Relay for Life right around the corner
By Derrick Knutson
Chances are most of us have been affected by cancer in some way.
It is a disease, which, sadly, has a very broad reach.
But North Branch and communities across the world are seeking to reduce that reach and combat cancer through an annual event: Relay for Life.
At the North Branch City Council meeting Monday night, Mayor Amy Oehlers proclaimed July 20-21 as the days for the event in the city.
The event will take place at the Almelund Threshing Grounds at 5:30 p.m.
The proceeds from Relay for Life go to fund cancer research and aid cancer patients in their battles against the malady.
Also, starting today and lasting until Saturday, the mayor prompted residents and business owners alike to “Paint the Town Purple.”
By wearing purple or showing off the hue in other creative ways, people in the city will be acknowledging those who have died of cancer, the survivors and people who are currently fighting the disease.
During the meeting, Oehlers offered some statistics about cancer.
• An estimated 27,600 Minnesotans are expected to be diagnosed with cancer over the next year, which equates to 75 people everyday.
• About 9,200 will not survive.
• North Branch is joining over 5,000 communities worldwide to host the American Cancer Society’s Relay for Life.
“I urge citizens to celebrate cancer survivorship and remember loved ones lost to this disease, honor caregivers and join Chisago County’s fight against cancer,” Oehlers said. “Only together can we find a cure.”
To sign up for a Relay for Life event, visit the organization’s website follow the instructions.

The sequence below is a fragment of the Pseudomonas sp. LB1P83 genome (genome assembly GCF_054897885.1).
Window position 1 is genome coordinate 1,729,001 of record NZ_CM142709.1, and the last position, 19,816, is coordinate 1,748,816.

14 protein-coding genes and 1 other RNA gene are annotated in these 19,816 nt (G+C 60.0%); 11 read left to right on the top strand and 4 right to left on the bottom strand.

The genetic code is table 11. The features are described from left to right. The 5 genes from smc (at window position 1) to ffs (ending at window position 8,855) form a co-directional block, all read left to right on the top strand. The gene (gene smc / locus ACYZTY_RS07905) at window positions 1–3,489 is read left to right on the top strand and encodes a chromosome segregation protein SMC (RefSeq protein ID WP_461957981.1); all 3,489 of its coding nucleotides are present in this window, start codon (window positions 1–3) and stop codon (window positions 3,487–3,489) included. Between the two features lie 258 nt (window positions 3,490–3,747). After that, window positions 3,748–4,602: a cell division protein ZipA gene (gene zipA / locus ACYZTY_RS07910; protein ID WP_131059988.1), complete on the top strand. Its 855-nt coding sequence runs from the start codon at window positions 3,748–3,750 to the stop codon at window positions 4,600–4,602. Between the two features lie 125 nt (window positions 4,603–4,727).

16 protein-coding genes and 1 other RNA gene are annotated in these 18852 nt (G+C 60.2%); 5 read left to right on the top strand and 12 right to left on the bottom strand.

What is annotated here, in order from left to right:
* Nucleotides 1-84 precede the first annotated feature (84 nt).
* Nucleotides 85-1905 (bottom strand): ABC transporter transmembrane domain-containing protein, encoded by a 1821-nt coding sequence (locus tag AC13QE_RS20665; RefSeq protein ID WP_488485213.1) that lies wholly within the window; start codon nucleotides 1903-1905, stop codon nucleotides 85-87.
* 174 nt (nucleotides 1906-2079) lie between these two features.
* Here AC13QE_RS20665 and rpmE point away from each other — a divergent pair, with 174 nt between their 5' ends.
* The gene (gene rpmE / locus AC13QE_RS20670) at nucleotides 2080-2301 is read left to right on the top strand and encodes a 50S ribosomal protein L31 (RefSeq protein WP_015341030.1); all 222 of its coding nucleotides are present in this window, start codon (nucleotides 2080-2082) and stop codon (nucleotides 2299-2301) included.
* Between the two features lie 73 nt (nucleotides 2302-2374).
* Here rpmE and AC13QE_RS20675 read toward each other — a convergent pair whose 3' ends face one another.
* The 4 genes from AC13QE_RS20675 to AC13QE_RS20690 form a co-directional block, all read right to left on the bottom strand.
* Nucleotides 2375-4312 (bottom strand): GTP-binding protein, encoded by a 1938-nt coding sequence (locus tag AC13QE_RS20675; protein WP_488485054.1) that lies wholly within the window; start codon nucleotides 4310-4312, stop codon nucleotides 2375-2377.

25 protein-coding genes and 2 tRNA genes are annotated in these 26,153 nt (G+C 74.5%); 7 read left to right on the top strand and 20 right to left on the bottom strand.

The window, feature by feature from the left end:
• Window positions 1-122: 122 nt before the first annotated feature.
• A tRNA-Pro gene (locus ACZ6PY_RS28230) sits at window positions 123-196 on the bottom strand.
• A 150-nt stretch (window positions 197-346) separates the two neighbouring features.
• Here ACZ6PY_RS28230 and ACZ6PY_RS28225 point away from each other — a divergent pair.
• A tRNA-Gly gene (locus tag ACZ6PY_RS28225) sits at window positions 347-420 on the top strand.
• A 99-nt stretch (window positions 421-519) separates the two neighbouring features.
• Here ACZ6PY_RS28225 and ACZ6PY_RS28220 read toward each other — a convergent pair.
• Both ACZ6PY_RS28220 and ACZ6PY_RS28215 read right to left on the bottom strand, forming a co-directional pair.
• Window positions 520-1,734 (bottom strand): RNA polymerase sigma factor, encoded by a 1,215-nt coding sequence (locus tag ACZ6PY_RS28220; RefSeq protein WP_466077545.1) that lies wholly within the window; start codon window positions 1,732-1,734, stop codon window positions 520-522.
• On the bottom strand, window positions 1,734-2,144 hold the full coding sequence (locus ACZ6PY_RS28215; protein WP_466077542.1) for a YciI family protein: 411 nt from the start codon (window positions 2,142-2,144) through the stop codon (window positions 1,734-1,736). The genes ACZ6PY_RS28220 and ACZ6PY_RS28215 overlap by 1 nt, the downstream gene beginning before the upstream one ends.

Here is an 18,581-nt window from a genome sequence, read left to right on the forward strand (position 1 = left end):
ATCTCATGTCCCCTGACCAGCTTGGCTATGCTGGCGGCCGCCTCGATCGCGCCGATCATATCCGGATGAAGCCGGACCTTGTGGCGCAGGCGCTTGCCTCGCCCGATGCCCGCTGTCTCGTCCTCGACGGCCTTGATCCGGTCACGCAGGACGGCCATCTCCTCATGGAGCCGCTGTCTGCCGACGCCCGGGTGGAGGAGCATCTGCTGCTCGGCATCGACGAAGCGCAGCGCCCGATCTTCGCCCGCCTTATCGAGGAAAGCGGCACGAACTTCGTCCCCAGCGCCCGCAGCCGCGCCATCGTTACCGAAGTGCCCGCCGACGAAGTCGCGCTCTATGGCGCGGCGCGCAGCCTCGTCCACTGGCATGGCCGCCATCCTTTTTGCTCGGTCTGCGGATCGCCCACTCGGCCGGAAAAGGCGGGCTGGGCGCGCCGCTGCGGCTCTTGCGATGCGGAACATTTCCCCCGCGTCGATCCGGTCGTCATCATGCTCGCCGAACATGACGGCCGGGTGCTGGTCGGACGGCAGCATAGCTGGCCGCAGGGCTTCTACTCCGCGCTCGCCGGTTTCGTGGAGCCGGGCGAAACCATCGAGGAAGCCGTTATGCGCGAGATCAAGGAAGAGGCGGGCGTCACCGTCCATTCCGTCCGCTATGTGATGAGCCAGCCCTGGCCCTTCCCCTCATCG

After the days for Relay for Life were set, the council also noted July 14 will be the city’s eighth annual “Day With Public Safety.”
The event includes a 5K run/walk starting at 9 a.m. – registration is at 8:30 a.m. – and a bike ride at 10 a.m. – registration is at 9:30 a.m.
Participants can pre-register for the 5K online for $5 cheaper at www.posthasteosc.com.
The stink about a sewer bill
Also during the meeting, the council voted to table a vote on reducing a sewer bill for resident David Beckman.
Beckman addressed the council about a charge he received from March 20-April 18, dates when he was out of town and not using the sewer system in his home.
That charge equated to more than $600, which was far more than it should have been, according to Beckman.
He noted his son did find a leaky toilet in the house and fixed the problem while Beckman was way, but he said the toilet alone shouldn’t have led to such a high sewer bill.
Public works director Shawn Williams said his staff would come out to Beckman’s house and inspect his sewer system so the council would have more information at a future meeting on which to base a decision to reduce the bill or keep it at the current amount.